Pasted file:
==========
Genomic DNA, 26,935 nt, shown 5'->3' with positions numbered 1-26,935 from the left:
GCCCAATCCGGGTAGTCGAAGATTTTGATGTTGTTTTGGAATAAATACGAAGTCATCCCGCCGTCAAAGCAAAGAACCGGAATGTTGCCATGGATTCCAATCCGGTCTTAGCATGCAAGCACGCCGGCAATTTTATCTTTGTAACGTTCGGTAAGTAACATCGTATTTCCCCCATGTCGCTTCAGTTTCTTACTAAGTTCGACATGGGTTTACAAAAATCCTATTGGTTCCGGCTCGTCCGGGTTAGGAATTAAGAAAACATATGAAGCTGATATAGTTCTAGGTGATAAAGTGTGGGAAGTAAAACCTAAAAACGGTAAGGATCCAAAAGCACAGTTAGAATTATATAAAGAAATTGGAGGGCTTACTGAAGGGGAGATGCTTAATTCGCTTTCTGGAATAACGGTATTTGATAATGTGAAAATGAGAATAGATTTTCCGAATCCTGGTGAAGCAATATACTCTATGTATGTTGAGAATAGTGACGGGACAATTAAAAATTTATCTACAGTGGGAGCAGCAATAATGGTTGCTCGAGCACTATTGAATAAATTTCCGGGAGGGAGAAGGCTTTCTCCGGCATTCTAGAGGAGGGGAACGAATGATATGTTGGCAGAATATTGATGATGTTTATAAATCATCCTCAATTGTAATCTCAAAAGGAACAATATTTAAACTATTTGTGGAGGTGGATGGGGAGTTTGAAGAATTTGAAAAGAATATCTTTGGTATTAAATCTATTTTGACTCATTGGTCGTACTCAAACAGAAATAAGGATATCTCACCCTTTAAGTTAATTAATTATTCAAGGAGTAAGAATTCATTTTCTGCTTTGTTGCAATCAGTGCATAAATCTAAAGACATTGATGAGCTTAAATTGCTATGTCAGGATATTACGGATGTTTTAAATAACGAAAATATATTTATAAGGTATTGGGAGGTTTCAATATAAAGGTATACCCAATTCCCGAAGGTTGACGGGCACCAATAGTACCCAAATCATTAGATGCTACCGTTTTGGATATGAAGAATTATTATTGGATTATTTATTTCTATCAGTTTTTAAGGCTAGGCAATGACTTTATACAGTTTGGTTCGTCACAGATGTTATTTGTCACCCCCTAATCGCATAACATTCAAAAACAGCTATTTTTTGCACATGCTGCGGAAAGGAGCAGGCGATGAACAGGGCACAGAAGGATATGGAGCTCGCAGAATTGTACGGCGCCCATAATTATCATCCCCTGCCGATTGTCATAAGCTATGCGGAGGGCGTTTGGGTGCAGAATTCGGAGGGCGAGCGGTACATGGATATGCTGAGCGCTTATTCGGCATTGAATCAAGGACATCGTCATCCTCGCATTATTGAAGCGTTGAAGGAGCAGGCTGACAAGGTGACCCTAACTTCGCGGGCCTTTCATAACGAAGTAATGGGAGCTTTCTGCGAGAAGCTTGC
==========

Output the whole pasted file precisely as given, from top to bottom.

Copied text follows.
Genomic DNA, 26,935 nt, shown 5'->3' with positions numbered 1-26,935 from the left:
GCCCAATCCGGGTAGTCGAAGATTTTGATGTTGTTTTGGAATAAATACGAAGTCATCCCGCCGTCAAAGCAAAGAACCGGAATGTTGCCATGGATTCCAATCCGGTCTTAGCATGCAAGCACGCCGGCAATTTTATCTTTGTAACGTTCGGTAAGTAACATCGTATTTCCCCCATGTCGCTTCAGTTTCTTACTAAGTTCGACATGGGTTTACAAAAATCCTATTGGTTCCGGCTCGTCCGGGTTAGGAATTAAGAAAACATATGAAGCTGATATAGTTCTAGGTGATAAAGTGTGGGAAGTAAAACCTAAAAACGGTAAGGATCCAAAAGCACAGTTAGAATTATATAAAGAAATTGGAGGGCTTACTGAAGGGGAGATGCTTAATTCGCTTTCTGGAATAACGGTATTTGATAATGTGAAAATGAGAATAGATTTTCCGAATCCTGGTGAAGCAATATACTCTATGTATGTTGAGAATAGTGACGGGACAATTAAAAATTTATCTACAGTGGGAGCAGCAATAATGGTTGCTCGAGCACTATTGAATAAATTTCCGGGAGGGAGAAGGCTTTCTCCGGCATTCTAGAGGAGGGGAACGAATGATATGTTGGCAGAATATTGATGATGTTTATAAATCATCCTCAATTGTAATCTCAAAAGGAACAATATTTAAACTATTTGTGGAGGTGGATGGGGAGTTTGAAGAATTTGAAAAGAATATCTTTGGTATTAAATCTATTTTGACTCATTGGTCGTACTCAAACAGAAATAAGGATATCTCACCCTTTAAGTTAATTAATTATTCAAGGAGTAAGAATTCATTTTCTGCTTTGTTGCAATCAGTGCATAAATCTAAAGACATTGATGAGCTTAAATTGCTATGTCAGGATATTACGGATGTTTTAAATAACGAAAATATATTTATAAGGTATTGGGAGGTTTCAATATAAAGGTATACCCAATTCCCGAAGGTTGACGGGCACCAATAGTACCCAAATCATTAGATGCTACCGTTTTGGATATGAAGAATTATTATTGGATTATTTATTTCTATCAGTTTTTAAGGCTAGGCAATGACTTTATACAGTTTGGTTCGTCACAGATGTTATTTGTCACCCCCTAATCGCATAACATTCAAAAACAGCTATTTTTTGCACATGCTGCGGAAAGGAGCAGGCGATGAACAGGGCACAGAAGGATATGGAGCTCGCAGAATTGTACGGCGCCCATAATTATCATCCCCTGCCGATTGTCATAAGCTATGCGGAGGGCGTTTGGGTGCAGAATTCGGAGGGCGAGCGGTACATGGATATGCTGAGCGCTTATTCGGCATTGAATCAAGGACATCGTCATCCTCGCATTATTGAAGCGTTGAAGGAGCAGGCTGACAAGGTGACCCTAACTTCGCGGGCCTTTCATAACGAAGTAATGGGAGCTTTCTGCGAGAAGCTTGC